The Day of the Knights of St. George on November 26, 1915 was the birthday of one of the most famous sabotage units of the First World War – the Detachment of Special Importance named after Ataman Punin. This name was given to the part after the death of its creator – Lieutenant of the 8th Finnish Rifle Regiment Leonid Punin.
The “positional impasse”, when the front line bristled with rows of continuous trenches with lines of barbed wire, forced the military of different countries to look for ways to solve the breakthrough of the enemy’s defenses. In the German army, they were infantry assault groups, and in the Russian army, they were the prototypes of modern special-purpose units, called “partisan detachments”.
As the historian of the special services writes Alexander Kolpakidi, the high command “believed that these sabotage groups would largely determine the course of combat operations, exhaust the enemy’s manpower with dashing actions – demonstrations, searches, damage to communication lines, undermining railways and raids.”
Partisan detachments were formed from hunters, that is, volunteers. Preference was given to the Cossacks and the Cavaliers of St. George. As a result, six detachments were formed on the Northern Front, 11 detachments on the Western Front, and 12 detachments on the Southwestern Front.
The detachment under the command of Leonid Punin stood out against the background of other dashing units. More than half of the partisans, including the commander, were Knights of St. George. Of the 296 soldiers and officers, 42 people knew Polish, 47 knew Latvian, 9 spoke Lithuanian, and 155 German. The Punin detachment was also a phenomenon in the fact that it became a military school for future white commanders. At its beginning served: Baron Roman Ungern-Sternberg, Stanislav and Jozef Bulak-Balakhovichi, Georgy (Jerzy) Dombrovsky, Illarion Stavsky and Nikolai Zuev.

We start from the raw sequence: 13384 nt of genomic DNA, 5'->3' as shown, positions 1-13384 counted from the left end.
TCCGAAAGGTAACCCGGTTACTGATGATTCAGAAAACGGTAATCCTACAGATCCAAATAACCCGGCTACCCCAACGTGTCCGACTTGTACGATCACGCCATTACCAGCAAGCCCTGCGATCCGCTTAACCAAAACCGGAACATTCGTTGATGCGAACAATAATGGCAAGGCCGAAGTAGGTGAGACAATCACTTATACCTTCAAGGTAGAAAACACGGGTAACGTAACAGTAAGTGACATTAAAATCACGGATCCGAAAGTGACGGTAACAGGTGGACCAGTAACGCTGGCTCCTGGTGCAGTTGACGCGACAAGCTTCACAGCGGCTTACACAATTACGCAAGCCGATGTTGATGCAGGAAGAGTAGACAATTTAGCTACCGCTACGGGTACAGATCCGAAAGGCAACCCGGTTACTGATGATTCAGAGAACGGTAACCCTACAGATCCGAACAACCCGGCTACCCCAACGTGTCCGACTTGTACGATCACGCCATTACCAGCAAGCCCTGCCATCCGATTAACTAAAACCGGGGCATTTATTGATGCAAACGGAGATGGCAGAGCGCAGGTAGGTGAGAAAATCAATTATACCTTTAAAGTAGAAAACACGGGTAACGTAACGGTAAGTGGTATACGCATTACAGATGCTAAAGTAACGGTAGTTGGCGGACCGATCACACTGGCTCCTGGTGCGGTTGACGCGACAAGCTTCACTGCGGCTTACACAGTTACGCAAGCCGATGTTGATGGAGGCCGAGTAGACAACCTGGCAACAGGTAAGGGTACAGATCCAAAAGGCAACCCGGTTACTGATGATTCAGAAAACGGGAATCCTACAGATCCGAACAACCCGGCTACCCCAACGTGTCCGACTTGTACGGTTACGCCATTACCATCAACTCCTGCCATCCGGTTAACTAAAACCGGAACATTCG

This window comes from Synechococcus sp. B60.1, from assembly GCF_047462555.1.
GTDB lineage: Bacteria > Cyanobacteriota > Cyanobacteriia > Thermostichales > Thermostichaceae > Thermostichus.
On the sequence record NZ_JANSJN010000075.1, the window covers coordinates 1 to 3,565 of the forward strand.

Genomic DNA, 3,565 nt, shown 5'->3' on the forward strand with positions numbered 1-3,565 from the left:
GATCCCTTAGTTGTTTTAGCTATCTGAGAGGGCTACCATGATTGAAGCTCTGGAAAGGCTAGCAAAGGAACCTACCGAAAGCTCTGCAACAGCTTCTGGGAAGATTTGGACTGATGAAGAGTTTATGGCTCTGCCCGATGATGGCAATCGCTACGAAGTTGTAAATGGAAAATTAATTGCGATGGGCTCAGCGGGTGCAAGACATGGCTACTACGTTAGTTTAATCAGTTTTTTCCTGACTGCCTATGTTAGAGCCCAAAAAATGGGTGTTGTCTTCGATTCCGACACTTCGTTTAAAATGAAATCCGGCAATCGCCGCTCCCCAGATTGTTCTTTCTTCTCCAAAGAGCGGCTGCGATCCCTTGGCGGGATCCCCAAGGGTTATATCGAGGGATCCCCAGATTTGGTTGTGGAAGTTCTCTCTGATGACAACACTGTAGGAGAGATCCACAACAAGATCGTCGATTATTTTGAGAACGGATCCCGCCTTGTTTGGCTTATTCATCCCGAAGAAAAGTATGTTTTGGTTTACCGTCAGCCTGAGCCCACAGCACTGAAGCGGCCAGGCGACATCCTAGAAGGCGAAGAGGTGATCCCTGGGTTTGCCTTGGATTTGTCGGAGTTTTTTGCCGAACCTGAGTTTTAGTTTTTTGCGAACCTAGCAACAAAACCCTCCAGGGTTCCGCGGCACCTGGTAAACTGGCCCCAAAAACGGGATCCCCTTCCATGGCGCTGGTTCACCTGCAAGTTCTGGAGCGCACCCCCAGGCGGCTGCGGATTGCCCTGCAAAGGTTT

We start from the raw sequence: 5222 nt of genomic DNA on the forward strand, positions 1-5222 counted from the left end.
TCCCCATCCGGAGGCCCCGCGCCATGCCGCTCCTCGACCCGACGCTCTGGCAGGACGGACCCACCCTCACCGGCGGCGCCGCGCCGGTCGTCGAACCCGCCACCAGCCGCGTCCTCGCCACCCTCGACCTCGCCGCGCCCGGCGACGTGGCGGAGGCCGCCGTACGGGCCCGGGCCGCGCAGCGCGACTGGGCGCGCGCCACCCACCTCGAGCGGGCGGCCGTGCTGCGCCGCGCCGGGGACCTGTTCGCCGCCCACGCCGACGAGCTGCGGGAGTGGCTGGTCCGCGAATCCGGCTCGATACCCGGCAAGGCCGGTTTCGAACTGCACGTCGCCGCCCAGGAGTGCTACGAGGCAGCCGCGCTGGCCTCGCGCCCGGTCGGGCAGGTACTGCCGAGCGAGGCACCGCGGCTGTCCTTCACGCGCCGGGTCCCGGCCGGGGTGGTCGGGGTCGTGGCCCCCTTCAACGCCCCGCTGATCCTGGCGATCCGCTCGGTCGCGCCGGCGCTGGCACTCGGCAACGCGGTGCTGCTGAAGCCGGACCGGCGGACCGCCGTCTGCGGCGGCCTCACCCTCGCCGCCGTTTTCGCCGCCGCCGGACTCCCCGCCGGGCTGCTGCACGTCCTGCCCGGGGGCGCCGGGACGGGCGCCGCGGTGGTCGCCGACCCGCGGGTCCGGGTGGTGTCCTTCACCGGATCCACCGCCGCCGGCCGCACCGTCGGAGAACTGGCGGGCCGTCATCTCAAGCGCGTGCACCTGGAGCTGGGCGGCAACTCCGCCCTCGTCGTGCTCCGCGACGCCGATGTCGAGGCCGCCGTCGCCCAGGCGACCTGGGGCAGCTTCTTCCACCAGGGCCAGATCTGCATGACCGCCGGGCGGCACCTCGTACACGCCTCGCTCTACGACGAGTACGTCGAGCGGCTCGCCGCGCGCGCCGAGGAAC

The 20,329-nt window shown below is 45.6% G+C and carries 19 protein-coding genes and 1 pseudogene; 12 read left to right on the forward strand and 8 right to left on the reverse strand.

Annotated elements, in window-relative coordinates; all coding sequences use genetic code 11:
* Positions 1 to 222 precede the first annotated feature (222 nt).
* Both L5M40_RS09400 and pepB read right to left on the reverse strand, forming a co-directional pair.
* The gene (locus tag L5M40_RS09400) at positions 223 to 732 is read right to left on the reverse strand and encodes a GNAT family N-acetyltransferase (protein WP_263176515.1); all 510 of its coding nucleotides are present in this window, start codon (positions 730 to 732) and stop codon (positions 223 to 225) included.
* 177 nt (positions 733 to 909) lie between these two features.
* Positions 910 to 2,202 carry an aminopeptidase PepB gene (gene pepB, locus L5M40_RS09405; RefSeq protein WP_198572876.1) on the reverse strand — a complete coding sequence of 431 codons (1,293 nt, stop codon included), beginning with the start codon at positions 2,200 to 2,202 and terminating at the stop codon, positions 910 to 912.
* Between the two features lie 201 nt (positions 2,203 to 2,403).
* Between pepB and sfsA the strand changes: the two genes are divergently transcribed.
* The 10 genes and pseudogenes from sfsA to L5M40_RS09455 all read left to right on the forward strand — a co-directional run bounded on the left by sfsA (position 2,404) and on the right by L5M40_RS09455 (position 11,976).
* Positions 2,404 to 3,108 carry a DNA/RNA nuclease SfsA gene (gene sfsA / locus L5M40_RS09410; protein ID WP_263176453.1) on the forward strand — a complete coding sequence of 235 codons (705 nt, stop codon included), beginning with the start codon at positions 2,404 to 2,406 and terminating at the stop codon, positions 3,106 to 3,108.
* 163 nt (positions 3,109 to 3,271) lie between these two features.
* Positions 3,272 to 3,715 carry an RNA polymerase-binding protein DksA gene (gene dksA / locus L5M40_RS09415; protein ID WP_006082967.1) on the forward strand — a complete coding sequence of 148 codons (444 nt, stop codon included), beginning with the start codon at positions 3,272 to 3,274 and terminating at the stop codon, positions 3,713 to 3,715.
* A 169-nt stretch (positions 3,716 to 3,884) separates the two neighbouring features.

The detachment was in the vanguard of the 12th Army of the Northern Front, occupying an advanced section of positions near Old Kemmern. The special forces conducted reconnaissance of German positions and mined languages, and also participated in the Mitava operation and the defense of Riga.
Thanks to Olga Khoroshilova, the memoirs of her grandfather Lev Punin (brother of the squadron commander), who described one of the operations on January 12, 1916, became known: We see how one was running and giving orders. I was waiting for our volley. Suddenly there was a rifle fire from the Germans. The machine gunner Tyshchenko lying in front of me turned over and fell on his face. I got down on one knee. Bullets whistled around. I got to the machine gunner and then only saw that his eyes rolled back and blood came out of his mouth. Our shots rang out on a German volley. It was clear how the Germans began to fall people. I had the thought that now the Germans would come out of the bushes and start hand-to-hand fighting. He took out his revolver. Kornet Balakhovich gave the order to withdraw. The people quickly jumped up and began to run back, abandoning both the machine gun and the dead man. I made some of them return go and pick up the body of the hussar. The machine gun was also picked up. “
Ataman Leonid Punin was mortally wounded in a battle on September 1, 1916 at the Anticiem manor, 48 kilometers west of Riga, and died on the same day. Buried in Pavlovsk near St. Petersburg. The unit formed by him operated until the end of 1917, and then the former special forces were drawn into the Civil War and managed to fight on the side of the Whites and Reds.